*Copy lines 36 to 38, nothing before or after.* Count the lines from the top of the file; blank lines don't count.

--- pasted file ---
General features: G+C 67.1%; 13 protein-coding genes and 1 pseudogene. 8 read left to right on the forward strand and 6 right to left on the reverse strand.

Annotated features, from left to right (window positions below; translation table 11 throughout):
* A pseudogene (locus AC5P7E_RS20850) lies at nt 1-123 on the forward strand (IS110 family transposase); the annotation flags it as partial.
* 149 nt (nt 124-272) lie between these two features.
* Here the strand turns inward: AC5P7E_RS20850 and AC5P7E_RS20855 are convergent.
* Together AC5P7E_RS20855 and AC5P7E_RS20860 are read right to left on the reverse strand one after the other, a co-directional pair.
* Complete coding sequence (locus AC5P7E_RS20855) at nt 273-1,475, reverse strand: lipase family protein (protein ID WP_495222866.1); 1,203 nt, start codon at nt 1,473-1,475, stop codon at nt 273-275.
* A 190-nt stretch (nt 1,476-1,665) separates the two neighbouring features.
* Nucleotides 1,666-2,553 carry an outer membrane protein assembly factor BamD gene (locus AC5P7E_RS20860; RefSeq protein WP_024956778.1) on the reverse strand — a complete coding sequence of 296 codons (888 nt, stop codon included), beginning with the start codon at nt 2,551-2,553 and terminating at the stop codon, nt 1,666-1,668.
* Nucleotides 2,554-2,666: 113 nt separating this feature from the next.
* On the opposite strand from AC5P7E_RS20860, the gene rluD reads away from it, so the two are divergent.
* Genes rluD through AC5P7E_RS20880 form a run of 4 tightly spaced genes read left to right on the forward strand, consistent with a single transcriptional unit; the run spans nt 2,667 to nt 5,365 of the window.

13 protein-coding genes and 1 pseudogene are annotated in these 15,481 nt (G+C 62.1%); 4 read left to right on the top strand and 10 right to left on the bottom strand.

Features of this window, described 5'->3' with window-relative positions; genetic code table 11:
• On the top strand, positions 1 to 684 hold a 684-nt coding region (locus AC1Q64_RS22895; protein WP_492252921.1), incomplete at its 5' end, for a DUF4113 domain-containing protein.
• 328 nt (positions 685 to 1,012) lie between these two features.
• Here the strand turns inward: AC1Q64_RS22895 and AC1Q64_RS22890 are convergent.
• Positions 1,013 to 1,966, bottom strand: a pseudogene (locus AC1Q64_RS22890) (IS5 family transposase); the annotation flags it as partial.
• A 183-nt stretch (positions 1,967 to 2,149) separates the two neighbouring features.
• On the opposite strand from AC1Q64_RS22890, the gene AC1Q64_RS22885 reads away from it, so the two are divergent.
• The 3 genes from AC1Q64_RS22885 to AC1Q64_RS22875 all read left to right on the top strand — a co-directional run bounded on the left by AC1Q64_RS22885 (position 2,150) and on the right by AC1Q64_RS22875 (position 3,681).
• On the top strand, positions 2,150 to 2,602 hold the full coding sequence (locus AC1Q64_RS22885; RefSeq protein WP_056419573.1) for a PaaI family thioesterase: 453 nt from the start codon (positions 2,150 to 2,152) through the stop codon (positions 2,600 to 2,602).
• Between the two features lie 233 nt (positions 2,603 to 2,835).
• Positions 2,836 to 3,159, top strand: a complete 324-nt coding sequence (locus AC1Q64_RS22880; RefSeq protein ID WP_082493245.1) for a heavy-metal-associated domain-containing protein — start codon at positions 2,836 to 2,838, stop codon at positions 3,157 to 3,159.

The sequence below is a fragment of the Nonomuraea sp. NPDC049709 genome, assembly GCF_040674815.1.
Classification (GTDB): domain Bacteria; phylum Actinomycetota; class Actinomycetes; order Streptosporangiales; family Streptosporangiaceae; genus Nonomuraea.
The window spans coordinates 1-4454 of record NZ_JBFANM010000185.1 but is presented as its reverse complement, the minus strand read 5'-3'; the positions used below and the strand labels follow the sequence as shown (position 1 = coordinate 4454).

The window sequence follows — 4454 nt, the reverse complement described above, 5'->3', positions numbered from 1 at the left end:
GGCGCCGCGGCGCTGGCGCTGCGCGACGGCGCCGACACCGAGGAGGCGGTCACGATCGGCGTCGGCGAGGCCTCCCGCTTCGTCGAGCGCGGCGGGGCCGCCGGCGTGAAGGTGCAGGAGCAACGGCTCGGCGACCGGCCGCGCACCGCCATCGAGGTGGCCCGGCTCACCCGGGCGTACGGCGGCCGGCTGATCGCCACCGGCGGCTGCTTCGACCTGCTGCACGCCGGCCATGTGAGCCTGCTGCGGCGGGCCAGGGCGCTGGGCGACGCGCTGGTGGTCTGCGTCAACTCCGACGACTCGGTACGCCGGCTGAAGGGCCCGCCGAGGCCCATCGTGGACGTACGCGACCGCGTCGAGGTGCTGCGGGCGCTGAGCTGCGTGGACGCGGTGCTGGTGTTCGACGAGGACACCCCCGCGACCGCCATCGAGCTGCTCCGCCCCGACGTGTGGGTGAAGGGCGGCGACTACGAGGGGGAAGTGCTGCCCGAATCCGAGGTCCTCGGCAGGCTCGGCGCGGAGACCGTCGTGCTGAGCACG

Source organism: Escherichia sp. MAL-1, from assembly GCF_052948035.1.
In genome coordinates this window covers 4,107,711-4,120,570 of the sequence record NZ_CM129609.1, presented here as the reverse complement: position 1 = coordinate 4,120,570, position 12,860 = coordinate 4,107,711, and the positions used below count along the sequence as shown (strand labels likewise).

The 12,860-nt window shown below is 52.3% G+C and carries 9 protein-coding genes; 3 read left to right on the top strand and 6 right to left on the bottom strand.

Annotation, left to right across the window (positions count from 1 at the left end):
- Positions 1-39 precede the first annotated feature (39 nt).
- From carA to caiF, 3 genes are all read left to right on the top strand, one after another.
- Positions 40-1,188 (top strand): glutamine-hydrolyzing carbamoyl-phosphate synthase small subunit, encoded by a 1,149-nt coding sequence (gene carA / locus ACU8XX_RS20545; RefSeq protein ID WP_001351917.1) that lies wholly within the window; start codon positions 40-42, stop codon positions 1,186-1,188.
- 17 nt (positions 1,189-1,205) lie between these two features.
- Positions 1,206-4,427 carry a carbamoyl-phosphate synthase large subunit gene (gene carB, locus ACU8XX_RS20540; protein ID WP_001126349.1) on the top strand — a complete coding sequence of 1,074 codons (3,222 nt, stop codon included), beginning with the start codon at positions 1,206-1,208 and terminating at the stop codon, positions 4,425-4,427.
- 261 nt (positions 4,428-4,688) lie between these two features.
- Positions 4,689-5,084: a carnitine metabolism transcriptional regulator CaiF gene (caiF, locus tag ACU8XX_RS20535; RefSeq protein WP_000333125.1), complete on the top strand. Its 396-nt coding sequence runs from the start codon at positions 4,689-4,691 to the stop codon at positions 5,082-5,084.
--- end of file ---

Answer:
- Positions 40-1,188 (top strand): glutamine-hydrolyzing carbamoyl-phosphate synthase small subunit, encoded by a 1,149-nt coding sequence (gene carA / locus ACU8XX_RS20545; RefSeq protein ID WP_001351917.1) that lies wholly within the window; start codon positions 40-42, stop codon positions 1,186-1,188.
- 17 nt (positions 1,189-1,205) lie between these two features.
- Positions 1,206-4,427 carry a carbamoyl-phosphate synthase large subunit gene (gene carB, locus ACU8XX_RS20540; protein ID WP_001126349.1) on the top strand — a complete coding sequence of 1,074 codons (3,222 nt, stop codon included), beginning with the start codon at positions 1,206-1,208 and terminating at the stop codon, positions 4,425-4,427.